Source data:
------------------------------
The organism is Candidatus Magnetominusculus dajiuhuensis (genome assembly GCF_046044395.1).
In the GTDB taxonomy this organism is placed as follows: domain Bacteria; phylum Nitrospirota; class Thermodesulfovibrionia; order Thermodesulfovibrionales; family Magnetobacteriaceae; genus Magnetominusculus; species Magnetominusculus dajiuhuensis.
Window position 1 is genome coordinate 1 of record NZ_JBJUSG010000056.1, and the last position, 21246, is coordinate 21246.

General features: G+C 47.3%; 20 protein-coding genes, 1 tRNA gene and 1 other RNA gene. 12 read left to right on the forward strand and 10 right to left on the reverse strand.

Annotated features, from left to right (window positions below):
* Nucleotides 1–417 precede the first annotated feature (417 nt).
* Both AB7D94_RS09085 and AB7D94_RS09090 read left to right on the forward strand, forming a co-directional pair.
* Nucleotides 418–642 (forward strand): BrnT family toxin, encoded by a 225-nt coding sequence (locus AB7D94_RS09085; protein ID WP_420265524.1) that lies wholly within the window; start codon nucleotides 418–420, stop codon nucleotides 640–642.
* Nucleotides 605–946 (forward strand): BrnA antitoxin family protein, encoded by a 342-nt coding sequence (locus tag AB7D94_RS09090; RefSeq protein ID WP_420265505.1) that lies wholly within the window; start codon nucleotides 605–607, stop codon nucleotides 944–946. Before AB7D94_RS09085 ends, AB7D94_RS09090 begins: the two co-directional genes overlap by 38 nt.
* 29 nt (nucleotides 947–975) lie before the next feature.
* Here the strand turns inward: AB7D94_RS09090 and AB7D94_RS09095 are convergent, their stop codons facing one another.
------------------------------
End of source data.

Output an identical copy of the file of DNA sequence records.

The organism is Candidatus Magnetominusculus dajiuhuensis (genome assembly GCF_046044395.1).
In the GTDB taxonomy this organism is placed as follows: domain Bacteria; phylum Nitrospirota; class Thermodesulfovibrionia; order Thermodesulfovibrionales; family Magnetobacteriaceae; genus Magnetominusculus; species Magnetominusculus dajiuhuensis.
Window position 1 is genome coordinate 1 of record NZ_JBJUSG010000056.1, and the last position, 21246, is coordinate 21246.

General features: G+C 47.3%; 20 protein-coding genes, 1 tRNA gene and 1 other RNA gene. 12 read left to right on the forward strand and 10 right to left on the reverse strand.

Annotated features, from left to right (window positions below):
* Nucleotides 1–417 precede the first annotated feature (417 nt).
* Both AB7D94_RS09085 and AB7D94_RS09090 read left to right on the forward strand, forming a co-directional pair.
* Nucleotides 418–642 (forward strand): BrnT family toxin, encoded by a 225-nt coding sequence (locus AB7D94_RS09085; protein ID WP_420265524.1) that lies wholly within the window; start codon nucleotides 418–420, stop codon nucleotides 640–642.
* Nucleotides 605–946 (forward strand): BrnA antitoxin family protein, encoded by a 342-nt coding sequence (locus tag AB7D94_RS09090; RefSeq protein ID WP_420265505.1) that lies wholly within the window; start codon nucleotides 605–607, stop codon nucleotides 944–946. Before AB7D94_RS09085 ends, AB7D94_RS09090 begins: the two co-directional genes overlap by 38 nt.
* 29 nt (nucleotides 947–975) lie before the next feature.
* Here the strand turns inward: AB7D94_RS09090 and AB7D94_RS09095 are convergent, their stop codons facing one another.